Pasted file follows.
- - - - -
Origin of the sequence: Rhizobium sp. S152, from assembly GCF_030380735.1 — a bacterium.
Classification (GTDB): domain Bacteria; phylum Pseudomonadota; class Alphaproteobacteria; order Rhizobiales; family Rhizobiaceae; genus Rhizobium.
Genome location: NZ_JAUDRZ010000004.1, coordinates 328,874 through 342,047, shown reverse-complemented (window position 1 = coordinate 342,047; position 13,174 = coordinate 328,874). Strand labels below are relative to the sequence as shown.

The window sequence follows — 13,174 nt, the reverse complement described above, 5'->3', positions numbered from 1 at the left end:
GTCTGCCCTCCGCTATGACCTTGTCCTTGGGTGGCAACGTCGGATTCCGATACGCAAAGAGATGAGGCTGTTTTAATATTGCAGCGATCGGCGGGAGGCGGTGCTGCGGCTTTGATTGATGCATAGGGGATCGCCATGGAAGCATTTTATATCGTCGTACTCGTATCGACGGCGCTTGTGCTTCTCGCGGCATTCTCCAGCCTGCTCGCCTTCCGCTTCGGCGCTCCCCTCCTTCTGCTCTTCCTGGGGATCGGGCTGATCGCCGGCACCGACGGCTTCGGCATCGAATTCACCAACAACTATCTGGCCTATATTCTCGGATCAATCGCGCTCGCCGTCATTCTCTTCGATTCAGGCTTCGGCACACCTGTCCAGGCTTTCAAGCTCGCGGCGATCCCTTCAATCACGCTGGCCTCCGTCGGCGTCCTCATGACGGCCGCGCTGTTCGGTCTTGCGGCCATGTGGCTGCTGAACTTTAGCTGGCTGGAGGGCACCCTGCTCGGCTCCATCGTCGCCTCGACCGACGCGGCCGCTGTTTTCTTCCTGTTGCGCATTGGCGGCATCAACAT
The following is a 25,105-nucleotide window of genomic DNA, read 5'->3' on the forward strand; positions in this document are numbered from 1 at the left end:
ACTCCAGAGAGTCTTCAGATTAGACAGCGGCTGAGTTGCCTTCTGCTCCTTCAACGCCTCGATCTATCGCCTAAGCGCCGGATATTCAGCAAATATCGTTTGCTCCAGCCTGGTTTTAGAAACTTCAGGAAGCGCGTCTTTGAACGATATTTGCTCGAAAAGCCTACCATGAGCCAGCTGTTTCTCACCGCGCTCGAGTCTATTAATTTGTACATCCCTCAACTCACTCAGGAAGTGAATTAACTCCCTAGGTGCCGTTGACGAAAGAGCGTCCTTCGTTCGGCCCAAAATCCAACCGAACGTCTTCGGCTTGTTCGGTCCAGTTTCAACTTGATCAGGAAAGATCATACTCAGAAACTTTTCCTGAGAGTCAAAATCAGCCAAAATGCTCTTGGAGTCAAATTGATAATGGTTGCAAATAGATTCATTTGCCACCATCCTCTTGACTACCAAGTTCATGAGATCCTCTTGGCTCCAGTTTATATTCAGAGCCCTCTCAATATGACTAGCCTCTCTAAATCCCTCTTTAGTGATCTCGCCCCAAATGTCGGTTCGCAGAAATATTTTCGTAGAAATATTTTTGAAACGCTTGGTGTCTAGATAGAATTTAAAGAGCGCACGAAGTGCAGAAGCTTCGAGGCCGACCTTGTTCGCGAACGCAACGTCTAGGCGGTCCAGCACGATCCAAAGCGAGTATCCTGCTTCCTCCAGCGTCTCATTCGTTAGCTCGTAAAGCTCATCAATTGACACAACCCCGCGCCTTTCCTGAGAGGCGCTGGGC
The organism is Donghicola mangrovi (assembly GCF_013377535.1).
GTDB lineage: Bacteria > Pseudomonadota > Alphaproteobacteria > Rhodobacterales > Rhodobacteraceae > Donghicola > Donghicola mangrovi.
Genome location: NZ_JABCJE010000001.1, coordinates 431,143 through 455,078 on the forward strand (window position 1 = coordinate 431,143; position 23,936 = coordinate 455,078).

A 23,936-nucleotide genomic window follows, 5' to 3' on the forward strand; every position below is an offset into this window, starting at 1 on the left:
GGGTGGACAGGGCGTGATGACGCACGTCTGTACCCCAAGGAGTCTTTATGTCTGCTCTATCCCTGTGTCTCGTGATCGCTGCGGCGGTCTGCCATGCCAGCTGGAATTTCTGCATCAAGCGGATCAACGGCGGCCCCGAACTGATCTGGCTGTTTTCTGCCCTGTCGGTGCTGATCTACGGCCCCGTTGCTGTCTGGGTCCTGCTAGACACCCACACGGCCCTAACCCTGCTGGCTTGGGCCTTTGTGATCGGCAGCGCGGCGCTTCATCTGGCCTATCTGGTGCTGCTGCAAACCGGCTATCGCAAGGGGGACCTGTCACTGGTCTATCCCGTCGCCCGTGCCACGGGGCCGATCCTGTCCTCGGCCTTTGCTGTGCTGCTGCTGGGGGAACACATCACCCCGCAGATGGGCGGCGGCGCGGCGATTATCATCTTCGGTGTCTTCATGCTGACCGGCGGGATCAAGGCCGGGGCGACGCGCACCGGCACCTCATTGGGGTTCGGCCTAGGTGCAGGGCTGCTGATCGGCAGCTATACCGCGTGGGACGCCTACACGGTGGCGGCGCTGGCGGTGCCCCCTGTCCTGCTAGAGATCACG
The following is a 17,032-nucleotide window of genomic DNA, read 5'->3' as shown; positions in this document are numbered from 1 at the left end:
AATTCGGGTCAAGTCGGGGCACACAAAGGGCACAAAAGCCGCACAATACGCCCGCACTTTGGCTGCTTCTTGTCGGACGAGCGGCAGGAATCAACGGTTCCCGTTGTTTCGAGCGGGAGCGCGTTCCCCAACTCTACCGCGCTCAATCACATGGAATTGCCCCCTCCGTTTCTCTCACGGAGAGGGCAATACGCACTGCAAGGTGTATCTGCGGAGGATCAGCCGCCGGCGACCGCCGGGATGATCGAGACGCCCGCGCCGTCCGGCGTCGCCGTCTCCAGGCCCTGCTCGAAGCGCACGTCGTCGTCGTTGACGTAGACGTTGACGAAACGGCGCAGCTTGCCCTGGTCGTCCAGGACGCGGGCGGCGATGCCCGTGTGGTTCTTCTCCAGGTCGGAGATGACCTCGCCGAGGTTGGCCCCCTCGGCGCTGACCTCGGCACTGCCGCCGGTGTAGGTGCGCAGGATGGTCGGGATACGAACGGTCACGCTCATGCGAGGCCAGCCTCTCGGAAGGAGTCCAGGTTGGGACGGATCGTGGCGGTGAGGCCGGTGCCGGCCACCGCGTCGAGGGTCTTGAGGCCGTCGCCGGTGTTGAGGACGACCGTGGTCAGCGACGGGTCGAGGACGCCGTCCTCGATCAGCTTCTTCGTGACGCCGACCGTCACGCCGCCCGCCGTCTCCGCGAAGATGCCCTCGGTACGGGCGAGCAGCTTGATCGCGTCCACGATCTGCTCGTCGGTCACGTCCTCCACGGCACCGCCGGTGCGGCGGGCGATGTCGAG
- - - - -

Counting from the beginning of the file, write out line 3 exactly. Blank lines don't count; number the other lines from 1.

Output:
Genome location: NZ_JAUDRZ010000004.1, coordinates 328,874 through 342,047, shown reverse-complemented (window position 1 = coordinate 342,047; position 13,174 = coordinate 328,874). Strand labels below are relative to the sequence as shown.